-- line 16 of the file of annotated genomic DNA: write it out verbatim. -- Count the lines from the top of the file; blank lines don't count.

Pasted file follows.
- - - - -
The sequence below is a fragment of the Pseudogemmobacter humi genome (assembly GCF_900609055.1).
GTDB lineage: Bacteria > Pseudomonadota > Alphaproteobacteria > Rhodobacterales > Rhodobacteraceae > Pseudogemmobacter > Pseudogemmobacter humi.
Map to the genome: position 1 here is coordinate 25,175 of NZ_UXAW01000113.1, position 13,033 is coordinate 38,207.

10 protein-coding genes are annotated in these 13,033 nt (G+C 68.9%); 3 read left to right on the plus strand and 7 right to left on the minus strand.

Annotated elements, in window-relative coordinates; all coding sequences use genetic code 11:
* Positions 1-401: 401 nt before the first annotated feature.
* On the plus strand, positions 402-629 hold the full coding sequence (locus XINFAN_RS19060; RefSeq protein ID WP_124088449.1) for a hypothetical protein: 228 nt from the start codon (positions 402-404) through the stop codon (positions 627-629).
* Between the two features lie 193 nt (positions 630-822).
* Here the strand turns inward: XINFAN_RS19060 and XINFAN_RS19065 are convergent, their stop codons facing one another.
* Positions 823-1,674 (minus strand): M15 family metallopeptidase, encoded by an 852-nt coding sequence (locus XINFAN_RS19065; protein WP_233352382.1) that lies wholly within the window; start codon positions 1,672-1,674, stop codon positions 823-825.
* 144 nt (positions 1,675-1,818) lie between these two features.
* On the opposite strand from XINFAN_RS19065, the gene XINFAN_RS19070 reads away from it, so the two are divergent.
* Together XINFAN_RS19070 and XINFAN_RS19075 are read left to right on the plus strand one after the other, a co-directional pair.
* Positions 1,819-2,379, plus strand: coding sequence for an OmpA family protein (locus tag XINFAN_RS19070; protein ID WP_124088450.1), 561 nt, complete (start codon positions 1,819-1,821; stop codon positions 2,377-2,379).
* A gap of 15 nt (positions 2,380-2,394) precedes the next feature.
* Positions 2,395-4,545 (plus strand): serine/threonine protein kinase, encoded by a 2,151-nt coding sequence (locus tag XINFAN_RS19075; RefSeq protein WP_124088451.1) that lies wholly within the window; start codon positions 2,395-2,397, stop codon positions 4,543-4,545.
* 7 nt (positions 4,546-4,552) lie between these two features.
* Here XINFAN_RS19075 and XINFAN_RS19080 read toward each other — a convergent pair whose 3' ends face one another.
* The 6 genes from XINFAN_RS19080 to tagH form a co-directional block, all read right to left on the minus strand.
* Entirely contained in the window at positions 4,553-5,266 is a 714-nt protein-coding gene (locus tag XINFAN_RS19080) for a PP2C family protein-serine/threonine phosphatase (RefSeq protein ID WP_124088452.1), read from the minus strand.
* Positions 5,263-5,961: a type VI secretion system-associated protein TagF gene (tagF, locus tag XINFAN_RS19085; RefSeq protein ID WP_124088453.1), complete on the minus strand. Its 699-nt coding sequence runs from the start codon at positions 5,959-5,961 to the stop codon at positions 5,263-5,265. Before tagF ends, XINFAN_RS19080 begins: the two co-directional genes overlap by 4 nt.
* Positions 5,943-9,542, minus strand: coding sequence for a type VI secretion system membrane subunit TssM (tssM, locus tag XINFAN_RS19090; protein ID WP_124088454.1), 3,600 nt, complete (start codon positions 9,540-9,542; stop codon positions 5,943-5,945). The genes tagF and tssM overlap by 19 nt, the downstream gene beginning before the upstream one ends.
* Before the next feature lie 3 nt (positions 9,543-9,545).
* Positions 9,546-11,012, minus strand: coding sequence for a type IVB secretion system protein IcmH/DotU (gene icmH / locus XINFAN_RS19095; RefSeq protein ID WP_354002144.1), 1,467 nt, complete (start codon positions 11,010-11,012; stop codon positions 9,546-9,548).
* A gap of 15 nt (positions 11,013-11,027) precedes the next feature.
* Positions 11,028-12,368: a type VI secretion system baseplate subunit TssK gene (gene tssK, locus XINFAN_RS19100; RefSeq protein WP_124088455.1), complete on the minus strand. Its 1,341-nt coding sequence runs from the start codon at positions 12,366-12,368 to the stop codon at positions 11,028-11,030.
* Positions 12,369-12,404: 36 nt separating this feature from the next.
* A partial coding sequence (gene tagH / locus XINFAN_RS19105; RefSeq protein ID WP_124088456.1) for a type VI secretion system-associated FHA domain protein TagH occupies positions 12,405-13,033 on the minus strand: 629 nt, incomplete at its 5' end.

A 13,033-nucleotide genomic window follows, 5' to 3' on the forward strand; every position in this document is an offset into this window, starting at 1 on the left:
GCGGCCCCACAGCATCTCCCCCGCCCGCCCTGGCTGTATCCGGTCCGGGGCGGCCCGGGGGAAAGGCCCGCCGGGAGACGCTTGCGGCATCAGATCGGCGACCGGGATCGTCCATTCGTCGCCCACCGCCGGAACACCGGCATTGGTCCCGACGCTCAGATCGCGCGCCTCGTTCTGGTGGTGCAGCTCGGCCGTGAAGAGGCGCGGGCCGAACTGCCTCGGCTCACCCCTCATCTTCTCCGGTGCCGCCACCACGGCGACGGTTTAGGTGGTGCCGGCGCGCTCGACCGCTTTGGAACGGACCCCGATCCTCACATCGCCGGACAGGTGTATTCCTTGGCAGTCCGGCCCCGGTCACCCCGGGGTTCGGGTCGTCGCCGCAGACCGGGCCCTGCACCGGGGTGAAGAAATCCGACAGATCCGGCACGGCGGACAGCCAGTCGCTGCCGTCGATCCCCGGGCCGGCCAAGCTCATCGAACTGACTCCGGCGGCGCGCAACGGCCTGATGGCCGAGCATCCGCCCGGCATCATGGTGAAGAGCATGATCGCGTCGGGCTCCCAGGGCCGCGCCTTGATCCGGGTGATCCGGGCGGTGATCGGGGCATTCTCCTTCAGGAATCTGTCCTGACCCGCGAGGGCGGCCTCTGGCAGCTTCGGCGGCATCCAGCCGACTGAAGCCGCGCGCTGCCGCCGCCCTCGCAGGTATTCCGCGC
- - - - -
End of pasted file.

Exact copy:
* Positions 2,395-4,545 (plus strand): serine/threonine protein kinase, encoded by a 2,151-nt coding sequence (locus tag XINFAN_RS19075; RefSeq protein WP_124088451.1) that lies wholly within the window; start codon positions 2,395-2,397, stop codon positions 4,543-4,545.